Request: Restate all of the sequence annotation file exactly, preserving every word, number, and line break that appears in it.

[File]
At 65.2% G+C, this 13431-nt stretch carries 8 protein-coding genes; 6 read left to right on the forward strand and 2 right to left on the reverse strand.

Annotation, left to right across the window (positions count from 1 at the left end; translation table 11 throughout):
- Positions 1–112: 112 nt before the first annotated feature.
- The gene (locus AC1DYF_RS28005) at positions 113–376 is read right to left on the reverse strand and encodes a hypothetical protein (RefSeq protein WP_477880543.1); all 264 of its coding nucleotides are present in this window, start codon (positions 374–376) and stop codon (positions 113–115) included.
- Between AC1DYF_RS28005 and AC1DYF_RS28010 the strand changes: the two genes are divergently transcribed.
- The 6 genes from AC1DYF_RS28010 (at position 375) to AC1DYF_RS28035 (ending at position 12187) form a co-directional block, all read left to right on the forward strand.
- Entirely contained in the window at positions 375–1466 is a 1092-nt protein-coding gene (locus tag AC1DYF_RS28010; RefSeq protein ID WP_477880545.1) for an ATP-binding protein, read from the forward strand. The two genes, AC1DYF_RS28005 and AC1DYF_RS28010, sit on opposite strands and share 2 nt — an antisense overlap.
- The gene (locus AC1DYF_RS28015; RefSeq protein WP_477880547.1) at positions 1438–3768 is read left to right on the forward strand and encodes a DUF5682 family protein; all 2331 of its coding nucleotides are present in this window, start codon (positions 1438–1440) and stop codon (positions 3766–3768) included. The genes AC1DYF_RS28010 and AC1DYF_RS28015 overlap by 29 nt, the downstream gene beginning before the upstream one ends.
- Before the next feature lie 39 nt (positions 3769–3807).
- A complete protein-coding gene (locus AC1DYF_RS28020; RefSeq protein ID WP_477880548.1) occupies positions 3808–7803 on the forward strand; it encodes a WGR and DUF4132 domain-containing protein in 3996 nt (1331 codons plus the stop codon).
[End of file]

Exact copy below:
At 65.2% G+C, this 13431-nt stretch carries 8 protein-coding genes; 6 read left to right on the forward strand and 2 right to left on the reverse strand.

Annotation, left to right across the window (positions count from 1 at the left end; translation table 11 throughout):
- Positions 1–112: 112 nt before the first annotated feature.
- The gene (locus AC1DYF_RS28005) at positions 113–376 is read right to left on the reverse strand and encodes a hypothetical protein (RefSeq protein WP_477880543.1); all 264 of its coding nucleotides are present in this window, start codon (positions 374–376) and stop codon (positions 113–115) included.
- Between AC1DYF_RS28005 and AC1DYF_RS28010 the strand changes: the two genes are divergently transcribed.
- The 6 genes from AC1DYF_RS28010 (at position 375) to AC1DYF_RS28035 (ending at position 12187) form a co-directional block, all read left to right on the forward strand.
- Entirely contained in the window at positions 375–1466 is a 1092-nt protein-coding gene (locus tag AC1DYF_RS28010; RefSeq protein ID WP_477880545.1) for an ATP-binding protein, read from the forward strand. The two genes, AC1DYF_RS28005 and AC1DYF_RS28010, sit on opposite strands and share 2 nt — an antisense overlap.
- The gene (locus AC1DYF_RS28015; RefSeq protein WP_477880547.1) at positions 1438–3768 is read left to right on the forward strand and encodes a DUF5682 family protein; all 2331 of its coding nucleotides are present in this window, start codon (positions 1438–1440) and stop codon (positions 3766–3768) included. The genes AC1DYF_RS28010 and AC1DYF_RS28015 overlap by 29 nt, the downstream gene beginning before the upstream one ends.
- Before the next feature lie 39 nt (positions 3769–3807).
- A complete protein-coding gene (locus AC1DYF_RS28020; RefSeq protein ID WP_477880548.1) occupies positions 3808–7803 on the forward strand; it encodes a WGR and DUF4132 domain-containing protein in 3996 nt (1331 codons plus the stop codon).